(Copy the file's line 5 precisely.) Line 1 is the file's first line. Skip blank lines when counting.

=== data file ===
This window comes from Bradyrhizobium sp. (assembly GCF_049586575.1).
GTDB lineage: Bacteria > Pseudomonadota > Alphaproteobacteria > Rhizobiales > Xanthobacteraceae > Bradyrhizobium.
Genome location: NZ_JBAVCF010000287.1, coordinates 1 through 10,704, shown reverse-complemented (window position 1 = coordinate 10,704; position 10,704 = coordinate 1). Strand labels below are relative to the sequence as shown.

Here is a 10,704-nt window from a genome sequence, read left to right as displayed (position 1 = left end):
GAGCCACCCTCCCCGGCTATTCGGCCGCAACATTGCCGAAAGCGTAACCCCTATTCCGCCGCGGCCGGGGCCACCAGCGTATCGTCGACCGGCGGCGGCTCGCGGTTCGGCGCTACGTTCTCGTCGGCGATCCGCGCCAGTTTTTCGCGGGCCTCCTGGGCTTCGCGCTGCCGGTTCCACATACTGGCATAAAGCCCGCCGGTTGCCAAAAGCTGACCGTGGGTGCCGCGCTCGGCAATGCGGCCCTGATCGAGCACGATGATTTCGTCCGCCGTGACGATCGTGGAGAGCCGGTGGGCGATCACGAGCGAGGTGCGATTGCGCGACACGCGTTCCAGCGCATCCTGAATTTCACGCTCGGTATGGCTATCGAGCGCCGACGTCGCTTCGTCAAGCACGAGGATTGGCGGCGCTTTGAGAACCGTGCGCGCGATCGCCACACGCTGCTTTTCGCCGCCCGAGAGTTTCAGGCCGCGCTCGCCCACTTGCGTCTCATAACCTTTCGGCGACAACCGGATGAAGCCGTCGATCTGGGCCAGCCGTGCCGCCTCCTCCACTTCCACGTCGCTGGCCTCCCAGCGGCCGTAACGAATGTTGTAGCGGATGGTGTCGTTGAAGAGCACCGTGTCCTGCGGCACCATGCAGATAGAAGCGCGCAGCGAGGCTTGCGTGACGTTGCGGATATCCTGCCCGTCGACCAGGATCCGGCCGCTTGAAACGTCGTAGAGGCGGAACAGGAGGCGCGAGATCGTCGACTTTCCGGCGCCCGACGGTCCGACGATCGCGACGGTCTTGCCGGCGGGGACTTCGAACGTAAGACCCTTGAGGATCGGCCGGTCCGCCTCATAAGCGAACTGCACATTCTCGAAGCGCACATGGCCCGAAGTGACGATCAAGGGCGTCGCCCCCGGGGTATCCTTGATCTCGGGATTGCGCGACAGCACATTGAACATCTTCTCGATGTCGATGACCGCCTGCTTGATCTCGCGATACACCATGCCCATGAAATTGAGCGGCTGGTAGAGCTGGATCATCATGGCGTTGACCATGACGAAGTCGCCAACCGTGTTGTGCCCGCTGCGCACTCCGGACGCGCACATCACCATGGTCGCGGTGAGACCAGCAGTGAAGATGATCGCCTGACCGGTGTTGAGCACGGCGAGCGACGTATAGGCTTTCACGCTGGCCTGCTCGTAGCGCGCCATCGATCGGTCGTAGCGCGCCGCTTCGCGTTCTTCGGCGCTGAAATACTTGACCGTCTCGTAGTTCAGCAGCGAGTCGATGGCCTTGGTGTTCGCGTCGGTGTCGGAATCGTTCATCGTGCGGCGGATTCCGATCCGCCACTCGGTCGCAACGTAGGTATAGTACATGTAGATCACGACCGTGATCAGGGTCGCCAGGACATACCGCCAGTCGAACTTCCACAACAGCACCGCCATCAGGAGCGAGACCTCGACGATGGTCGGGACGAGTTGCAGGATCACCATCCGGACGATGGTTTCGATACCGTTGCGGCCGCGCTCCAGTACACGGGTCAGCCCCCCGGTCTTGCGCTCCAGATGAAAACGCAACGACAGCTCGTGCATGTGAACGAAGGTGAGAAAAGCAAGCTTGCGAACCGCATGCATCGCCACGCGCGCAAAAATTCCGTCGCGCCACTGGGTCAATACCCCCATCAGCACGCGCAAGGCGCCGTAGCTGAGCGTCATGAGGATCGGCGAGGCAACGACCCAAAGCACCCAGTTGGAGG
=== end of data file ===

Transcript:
GAGCCACCCTCCCCGGCTATTCGGCCGCAACATTGCCGAAAGCGTAACCCCTATTCCGCCGCGGCCGGGGCCACCAGCGTATCGTCGACCGGCGGCGGCTCGCGGTTCGGCGCTACGTTCTCGTCGGCGATCCGCGCCAGTTTTTCGCGGGCCTCCTGGGCTTCGCGCTGCCGGTTCCACATACTGGCATAAAGCCCGCCGGTTGCCAAAAGCTGACCGTGGGTGCCGCGCTCGGCAATGCGGCCCTGATCGAGCACGATGATTTCGTCCGCCGTGACGATCGTGGAGAGCCGGTGGGCGATCACGAGCGAGGTGCGATTGCGCGACACGCGTTCCAGCGCATCCTGAATTTCACGCTCGGTATGGCTATCGAGCGCCGACGTCGCTTCGTCAAGCACGAGGATTGGCGGCGCTTTGAGAACCGTGCGCGCGATCGCCACACGCTGCTTTTCGCCGCCCGAGAGTTTCAGGCCGCGCTCGCCCACTTGCGTCTCATAACCTTTCGGCGACAACCGGATGAAGCCGTCGATCTGGGCCAGCCGTGCCGCCTCCTCCACTTCCACGTCGCTGGCCTCCCAGCGGCCGTAACGAATGTTGTAGCGGATGGTGTCGTTGAAGAGCACCGTGTCCTGCGGCACCATGCAGATAGAAGCGCGCAGCGAGGCTTGCGTGACGTTGCGGATATCCTGCCCGTCGACCAGGATCCGGCCGCTTGAAACGTCGTAGAGGCGGAACAGGAGGCGCGAGATCGTCGACTTTCCGGCGCCCGACGGTCCGACGATCGCGACGGTCTTGCCGGCGGGGACTTCGAACGTAAGACCCTTGAGGATCGGCCGGTCCGCCTCATAAGCGAACTGCACATTCTCGAAGCGCACATGGCCCGAAGTGACGATCAAGGGCGTCGCCCCCGGGGTATCCTTGATCTCGGGATTGCGCGACAGCACATTGAACATCTTCTCGATGTCGATGACCGCCTGCTTGATCTCGCGATACACCATGCCCATGAAATTGAGCGGCTGGTAGAGCTGGATCATCATGGCGTTGACCATGACGAAGTCGCCAACCGTGTTGTGCCCGCTGCGCACTCCGGACGCGCACATCACCATGGTCGCGGTGAGACCAGCAGTGAAGATGATCGCCTGACCGGTGTTGAGCACGGCGAGCGACGTATAGGCTTTCACGCTGGCCTGCTCGTAGCGCGCCATCGATCGGTCGTAGCGCGCCGCTTCGCGTTCTTCGGCGCTGAAATACTTGACCGTCTCGTAGTTCAGCAGCGAGTCGATGGCCTTGGTGTTCGCGTCGGTGTCGGAATCGTTCATCGTGCGGCGGATTCCGATCCGCCACTCGGTCGCAACGTAGGTATAGTACATGTAGATCACGACCGTGATCAGGGTCGCCAGGACATACCGCCAGTCGAACTTCCACAACAGCACCGCCATCAGGAGCGAGACCTCGACGATGGTCGGGACGAGTTGCAGGATCACCATCCGGACGATGGTTTCGATACCGTTGCGGCCGCGCTCCAGTACACGGGTCAGCCCCCCGGTCTTGCGCTCCAGATGAAAACGCAACGACAGCTCGTGCATGTGAACGAAGGTGAGAAAAGCAAGCTTGCGAACCGCATGCATCGCCACGCGCGCAAAAATTCCGTCGCGCCACTGGGTCAATACCCCCATCAGCACGCGCAAGGCGCCGTAGCTGAGCGTCATGAGGATCGGCGAGGCAACGACCCAAAGCACCCAGTTGGAGG